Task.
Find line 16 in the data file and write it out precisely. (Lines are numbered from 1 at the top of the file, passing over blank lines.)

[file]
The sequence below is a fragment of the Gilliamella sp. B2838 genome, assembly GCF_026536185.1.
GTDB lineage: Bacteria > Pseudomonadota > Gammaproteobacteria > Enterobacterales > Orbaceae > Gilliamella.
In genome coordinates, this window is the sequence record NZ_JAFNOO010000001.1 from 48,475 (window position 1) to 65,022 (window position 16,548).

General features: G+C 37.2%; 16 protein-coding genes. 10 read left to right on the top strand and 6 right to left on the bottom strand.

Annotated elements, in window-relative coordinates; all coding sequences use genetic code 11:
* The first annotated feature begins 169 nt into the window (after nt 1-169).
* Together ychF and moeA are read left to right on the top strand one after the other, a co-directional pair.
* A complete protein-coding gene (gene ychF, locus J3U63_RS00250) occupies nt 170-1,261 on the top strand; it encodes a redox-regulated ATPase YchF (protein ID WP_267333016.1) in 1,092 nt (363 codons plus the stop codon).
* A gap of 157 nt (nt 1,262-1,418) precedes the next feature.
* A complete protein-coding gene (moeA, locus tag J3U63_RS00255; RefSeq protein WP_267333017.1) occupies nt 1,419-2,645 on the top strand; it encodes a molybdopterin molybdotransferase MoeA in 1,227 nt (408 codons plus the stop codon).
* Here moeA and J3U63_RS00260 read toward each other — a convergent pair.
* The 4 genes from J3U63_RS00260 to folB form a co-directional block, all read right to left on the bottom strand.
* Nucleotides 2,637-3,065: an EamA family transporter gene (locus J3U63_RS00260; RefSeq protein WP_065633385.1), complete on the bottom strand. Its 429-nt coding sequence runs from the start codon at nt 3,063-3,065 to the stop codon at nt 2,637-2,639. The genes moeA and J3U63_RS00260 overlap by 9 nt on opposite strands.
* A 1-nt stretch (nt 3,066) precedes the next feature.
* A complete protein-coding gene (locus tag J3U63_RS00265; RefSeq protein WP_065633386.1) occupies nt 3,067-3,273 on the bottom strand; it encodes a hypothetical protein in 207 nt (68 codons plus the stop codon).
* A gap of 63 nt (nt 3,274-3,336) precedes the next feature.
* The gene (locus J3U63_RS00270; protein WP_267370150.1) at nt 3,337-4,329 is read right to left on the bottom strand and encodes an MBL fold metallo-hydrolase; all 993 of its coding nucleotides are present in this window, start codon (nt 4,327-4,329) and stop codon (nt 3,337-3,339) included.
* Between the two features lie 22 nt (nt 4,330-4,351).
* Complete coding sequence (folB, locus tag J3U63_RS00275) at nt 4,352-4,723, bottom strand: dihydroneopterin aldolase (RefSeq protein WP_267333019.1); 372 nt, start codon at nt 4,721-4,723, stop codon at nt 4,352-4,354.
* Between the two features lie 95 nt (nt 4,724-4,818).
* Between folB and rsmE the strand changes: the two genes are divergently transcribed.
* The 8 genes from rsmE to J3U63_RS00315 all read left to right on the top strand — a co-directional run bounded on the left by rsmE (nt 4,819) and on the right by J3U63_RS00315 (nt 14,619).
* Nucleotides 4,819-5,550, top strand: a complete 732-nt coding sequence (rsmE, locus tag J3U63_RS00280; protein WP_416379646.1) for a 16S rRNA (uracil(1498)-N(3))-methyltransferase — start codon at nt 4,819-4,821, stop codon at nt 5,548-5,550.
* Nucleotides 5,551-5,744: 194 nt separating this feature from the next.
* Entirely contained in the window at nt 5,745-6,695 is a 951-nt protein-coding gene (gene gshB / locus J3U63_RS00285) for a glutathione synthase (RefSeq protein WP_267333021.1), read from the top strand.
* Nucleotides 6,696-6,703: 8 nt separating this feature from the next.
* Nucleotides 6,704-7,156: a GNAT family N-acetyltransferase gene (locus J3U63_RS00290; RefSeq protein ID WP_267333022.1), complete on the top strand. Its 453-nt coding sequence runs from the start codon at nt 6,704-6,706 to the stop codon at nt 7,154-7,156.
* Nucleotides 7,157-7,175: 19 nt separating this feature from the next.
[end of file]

* A gap of 63 nt (nt 3,274-3,336) precedes the next feature.